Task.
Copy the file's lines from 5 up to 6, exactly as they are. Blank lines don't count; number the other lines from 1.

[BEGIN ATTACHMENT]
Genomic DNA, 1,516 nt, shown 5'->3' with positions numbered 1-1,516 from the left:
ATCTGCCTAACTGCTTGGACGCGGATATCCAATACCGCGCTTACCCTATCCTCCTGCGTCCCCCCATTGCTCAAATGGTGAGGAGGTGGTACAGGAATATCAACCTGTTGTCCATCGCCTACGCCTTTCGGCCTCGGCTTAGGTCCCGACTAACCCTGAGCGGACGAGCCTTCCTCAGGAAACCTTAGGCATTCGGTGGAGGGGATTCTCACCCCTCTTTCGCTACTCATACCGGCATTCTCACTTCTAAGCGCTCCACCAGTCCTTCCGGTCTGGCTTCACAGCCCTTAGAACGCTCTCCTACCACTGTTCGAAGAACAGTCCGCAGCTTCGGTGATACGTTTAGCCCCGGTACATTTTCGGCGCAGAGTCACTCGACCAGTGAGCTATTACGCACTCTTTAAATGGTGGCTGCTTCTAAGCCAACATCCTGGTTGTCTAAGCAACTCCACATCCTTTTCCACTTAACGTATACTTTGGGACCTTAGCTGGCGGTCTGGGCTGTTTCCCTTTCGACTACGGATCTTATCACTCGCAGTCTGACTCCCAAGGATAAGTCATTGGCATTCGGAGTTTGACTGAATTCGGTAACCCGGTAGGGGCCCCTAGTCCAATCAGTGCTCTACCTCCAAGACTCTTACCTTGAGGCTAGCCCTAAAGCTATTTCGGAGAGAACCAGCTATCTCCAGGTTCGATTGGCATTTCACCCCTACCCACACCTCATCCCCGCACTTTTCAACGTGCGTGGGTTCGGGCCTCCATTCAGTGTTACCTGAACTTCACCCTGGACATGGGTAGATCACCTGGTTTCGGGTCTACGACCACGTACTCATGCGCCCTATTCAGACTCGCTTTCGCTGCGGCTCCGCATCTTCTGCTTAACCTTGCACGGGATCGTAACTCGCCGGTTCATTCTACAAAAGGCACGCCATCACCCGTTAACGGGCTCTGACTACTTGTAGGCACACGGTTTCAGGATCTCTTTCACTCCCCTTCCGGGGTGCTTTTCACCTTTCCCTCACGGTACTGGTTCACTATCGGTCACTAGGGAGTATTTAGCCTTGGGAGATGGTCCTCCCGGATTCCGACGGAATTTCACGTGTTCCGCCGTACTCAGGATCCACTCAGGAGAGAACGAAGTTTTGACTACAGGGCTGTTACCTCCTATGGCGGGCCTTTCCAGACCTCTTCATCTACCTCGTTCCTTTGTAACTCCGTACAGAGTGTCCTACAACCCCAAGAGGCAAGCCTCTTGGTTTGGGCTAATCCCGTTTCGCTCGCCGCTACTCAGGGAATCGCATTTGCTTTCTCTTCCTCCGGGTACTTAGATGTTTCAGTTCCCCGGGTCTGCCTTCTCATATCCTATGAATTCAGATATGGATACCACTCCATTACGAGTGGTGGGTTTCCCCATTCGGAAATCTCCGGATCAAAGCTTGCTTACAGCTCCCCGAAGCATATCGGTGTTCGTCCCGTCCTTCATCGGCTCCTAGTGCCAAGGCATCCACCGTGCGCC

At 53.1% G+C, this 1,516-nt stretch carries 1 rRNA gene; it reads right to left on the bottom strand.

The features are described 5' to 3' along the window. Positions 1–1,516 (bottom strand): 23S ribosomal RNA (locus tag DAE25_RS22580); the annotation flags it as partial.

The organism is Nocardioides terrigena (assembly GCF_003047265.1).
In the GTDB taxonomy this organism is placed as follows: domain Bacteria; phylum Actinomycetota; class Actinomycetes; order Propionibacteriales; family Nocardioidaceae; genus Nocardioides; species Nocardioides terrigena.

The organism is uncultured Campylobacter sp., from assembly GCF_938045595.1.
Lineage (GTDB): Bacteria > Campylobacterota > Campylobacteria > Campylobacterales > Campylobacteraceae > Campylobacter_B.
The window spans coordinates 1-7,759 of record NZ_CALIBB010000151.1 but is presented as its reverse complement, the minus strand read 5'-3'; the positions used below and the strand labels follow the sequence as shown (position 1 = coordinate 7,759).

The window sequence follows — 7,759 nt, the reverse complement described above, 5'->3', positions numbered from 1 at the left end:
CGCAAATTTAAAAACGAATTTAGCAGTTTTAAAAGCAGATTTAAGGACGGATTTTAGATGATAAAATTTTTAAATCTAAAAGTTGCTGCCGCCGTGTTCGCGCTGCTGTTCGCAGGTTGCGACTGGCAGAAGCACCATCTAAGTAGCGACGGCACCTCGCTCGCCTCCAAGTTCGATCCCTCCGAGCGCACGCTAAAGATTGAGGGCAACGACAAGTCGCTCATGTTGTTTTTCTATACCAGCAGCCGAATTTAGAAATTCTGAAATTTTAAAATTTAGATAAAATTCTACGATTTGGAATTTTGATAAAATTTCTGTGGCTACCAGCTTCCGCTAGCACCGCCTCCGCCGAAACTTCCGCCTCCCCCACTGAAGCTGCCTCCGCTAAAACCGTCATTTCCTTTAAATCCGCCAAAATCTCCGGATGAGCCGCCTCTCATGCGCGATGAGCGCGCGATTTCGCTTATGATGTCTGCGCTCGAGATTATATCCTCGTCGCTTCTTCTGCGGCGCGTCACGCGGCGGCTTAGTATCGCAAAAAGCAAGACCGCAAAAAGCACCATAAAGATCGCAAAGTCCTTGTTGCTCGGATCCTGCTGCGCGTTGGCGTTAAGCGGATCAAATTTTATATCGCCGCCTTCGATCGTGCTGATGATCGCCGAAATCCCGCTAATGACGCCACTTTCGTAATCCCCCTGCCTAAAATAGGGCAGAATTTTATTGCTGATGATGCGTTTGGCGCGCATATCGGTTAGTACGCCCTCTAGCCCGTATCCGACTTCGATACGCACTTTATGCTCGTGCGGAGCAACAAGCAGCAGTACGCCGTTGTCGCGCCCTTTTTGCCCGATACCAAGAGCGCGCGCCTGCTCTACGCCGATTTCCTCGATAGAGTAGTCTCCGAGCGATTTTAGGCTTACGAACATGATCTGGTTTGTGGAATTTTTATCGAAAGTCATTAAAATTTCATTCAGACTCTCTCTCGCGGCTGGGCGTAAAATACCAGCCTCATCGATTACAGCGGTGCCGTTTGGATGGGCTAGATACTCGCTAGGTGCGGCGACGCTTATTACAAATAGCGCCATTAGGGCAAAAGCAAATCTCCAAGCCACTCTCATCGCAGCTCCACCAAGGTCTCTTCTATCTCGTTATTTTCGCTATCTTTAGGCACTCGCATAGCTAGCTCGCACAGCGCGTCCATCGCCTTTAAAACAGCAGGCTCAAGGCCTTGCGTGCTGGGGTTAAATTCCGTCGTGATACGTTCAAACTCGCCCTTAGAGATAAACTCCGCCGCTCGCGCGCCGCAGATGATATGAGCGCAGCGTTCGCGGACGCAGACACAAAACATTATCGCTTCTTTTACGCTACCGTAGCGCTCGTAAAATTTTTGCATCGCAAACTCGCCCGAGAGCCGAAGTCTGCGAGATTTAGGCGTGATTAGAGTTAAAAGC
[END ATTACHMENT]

The organism is Nocardioides terrigena (assembly GCF_003047265.1).
In the GTDB taxonomy this organism is placed as follows: domain Bacteria; phylum Actinomycetota; class Actinomycetes; order Propionibacteriales; family Nocardioidaceae; genus Nocardioides; species Nocardioides terrigena.